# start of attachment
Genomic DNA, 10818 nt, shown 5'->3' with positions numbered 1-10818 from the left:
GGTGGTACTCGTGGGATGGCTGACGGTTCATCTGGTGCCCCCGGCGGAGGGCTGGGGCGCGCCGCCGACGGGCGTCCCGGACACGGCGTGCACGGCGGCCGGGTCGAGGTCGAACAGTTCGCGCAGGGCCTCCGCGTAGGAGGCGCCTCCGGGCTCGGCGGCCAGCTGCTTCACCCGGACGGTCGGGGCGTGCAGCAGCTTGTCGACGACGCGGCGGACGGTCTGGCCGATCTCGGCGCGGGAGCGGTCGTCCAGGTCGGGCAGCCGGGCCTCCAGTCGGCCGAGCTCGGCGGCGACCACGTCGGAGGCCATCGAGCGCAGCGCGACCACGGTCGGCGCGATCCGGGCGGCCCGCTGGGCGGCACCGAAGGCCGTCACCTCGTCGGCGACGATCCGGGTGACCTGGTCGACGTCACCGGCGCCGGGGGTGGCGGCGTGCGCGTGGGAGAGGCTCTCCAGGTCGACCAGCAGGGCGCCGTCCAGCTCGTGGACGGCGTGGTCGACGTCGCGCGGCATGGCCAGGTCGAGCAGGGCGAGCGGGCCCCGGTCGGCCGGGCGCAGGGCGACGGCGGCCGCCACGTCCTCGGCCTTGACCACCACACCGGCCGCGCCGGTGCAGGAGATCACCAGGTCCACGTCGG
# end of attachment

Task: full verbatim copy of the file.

Genomic DNA, 10818 nt, shown 5'->3' with positions numbered 1-10818 from the left:
GGTGGTACTCGTGGGATGGCTGACGGTTCATCTGGTGCCCCCGGCGGAGGGCTGGGGCGCGCCGCCGACGGGCGTCCCGGACACGGCGTGCACGGCGGCCGGGTCGAGGTCGAACAGTTCGCGCAGGGCCTCCGCGTAGGAGGCGCCTCCGGGCTCGGCGGCCAGCTGCTTCACCCGGACGGTCGGGGCGTGCAGCAGCTTGTCGACGACGCGGCGGACGGTCTGGCCGATCTCGGCGCGGGAGCGGTCGTCCAGGTCGGGCAGCCGGGCCTCCAGTCGGCCGAGCTCGGCGGCGACCACGTCGGAGGCCATCGAGCGCAGCGCGACCACGGTCGGCGCGATCCGGGCGGCCCGCTGGGCGGCACCGAAGGCCGTCACCTCGTCGGCGACGATCCGGGTGACCTGGTCGACGTCACCGGCGCCGGGGGTGGCGGCGTGCGCGTGGGAGAGGCTCTCCAGGTCGACCAGCAGGGCGCCGTCCAGCTCGTGGACGGCGTGGTCGACGTCGCGCGGCATGGCCAGGTCGAGCAGGGCGAGCGGGCCCCGGTCGGCCGGGCGCAGGGCGACGGCGGCCGCCACGTCCTCGGCCTTGACCACCACACCGGCCGCGCCGGTGCAGGAGATCACCAGGTCCACGTCGG